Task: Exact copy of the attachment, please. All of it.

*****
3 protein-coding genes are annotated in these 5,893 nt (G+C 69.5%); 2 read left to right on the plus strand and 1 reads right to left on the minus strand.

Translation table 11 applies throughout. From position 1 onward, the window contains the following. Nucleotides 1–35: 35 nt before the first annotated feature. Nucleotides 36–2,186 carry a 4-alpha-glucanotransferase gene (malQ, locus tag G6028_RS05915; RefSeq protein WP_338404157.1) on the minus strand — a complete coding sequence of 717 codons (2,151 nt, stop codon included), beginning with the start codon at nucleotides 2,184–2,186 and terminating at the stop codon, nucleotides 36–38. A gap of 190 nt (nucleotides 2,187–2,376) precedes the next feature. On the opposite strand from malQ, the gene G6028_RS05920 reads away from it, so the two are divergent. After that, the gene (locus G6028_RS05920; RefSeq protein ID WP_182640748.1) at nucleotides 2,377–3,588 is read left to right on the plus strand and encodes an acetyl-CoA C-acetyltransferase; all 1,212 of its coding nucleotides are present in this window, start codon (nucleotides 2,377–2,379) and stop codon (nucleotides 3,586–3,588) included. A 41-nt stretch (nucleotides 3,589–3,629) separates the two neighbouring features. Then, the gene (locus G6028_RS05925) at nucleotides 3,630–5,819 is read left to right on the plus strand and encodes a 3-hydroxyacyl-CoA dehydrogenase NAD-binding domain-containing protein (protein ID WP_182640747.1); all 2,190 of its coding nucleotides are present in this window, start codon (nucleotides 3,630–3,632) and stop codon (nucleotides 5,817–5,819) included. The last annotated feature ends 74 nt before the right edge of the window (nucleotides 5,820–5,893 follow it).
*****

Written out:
3 protein-coding genes are annotated in these 5,893 nt (G+C 69.5%); 2 read left to right on the plus strand and 1 reads right to left on the minus strand.

Translation table 11 applies throughout. From position 1 onward, the window contains the following. Nucleotides 1–35: 35 nt before the first annotated feature. Nucleotides 36–2,186 carry a 4-alpha-glucanotransferase gene (malQ, locus tag G6028_RS05915; RefSeq protein WP_338404157.1) on the minus strand — a complete coding sequence of 717 codons (2,151 nt, stop codon included), beginning with the start codon at nucleotides 2,184–2,186 and terminating at the stop codon, nucleotides 36–38. A gap of 190 nt (nucleotides 2,187–2,376) precedes the next feature. On the opposite strand from malQ, the gene G6028_RS05920 reads away from it, so the two are divergent. After that, the gene (locus G6028_RS05920; RefSeq protein ID WP_182640748.1) at nucleotides 2,377–3,588 is read left to right on the plus strand and encodes an acetyl-CoA C-acetyltransferase; all 1,212 of its coding nucleotides are present in this window, start codon (nucleotides 2,377–2,379) and stop codon (nucleotides 3,586–3,588) included. A 41-nt stretch (nucleotides 3,589–3,629) separates the two neighbouring features. Then, the gene (locus G6028_RS05925) at nucleotides 3,630–5,819 is read left to right on the plus strand and encodes a 3-hydroxyacyl-CoA dehydrogenase NAD-binding domain-containing protein (protein ID WP_182640747.1); all 2,190 of its coding nucleotides are present in this window, start codon (nucleotides 3,630–3,632) and stop codon (nucleotides 5,817–5,819) included. The last annotated feature ends 74 nt before the right edge of the window (nucleotides 5,820–5,893 follow it).